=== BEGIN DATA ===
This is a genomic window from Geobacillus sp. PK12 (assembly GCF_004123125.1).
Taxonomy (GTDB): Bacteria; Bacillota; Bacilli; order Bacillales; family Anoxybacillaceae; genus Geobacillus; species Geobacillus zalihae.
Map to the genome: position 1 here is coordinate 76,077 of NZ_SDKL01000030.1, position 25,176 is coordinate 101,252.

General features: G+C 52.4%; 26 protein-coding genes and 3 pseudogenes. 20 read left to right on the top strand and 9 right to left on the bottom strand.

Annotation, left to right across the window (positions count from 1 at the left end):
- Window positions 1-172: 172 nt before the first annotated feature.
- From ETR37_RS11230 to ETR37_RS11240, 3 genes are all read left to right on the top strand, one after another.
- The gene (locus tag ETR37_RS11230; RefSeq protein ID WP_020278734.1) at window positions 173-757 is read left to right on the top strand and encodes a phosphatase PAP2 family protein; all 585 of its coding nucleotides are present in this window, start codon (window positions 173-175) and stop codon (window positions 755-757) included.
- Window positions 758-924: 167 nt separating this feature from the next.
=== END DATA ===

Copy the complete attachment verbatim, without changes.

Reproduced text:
This is a genomic window from Geobacillus sp. PK12 (assembly GCF_004123125.1).
Taxonomy (GTDB): Bacteria; Bacillota; Bacilli; order Bacillales; family Anoxybacillaceae; genus Geobacillus; species Geobacillus zalihae.
Map to the genome: position 1 here is coordinate 76,077 of NZ_SDKL01000030.1, position 25,176 is coordinate 101,252.

General features: G+C 52.4%; 26 protein-coding genes and 3 pseudogenes. 20 read left to right on the top strand and 9 right to left on the bottom strand.

Annotation, left to right across the window (positions count from 1 at the left end):
- Window positions 1-172: 172 nt before the first annotated feature.
- From ETR37_RS11230 to ETR37_RS11240, 3 genes are all read left to right on the top strand, one after another.
- The gene (locus tag ETR37_RS11230; RefSeq protein ID WP_020278734.1) at window positions 173-757 is read left to right on the top strand and encodes a phosphatase PAP2 family protein; all 585 of its coding nucleotides are present in this window, start codon (window positions 173-175) and stop codon (window positions 755-757) included.
- Window positions 758-924: 167 nt separating this feature from the next.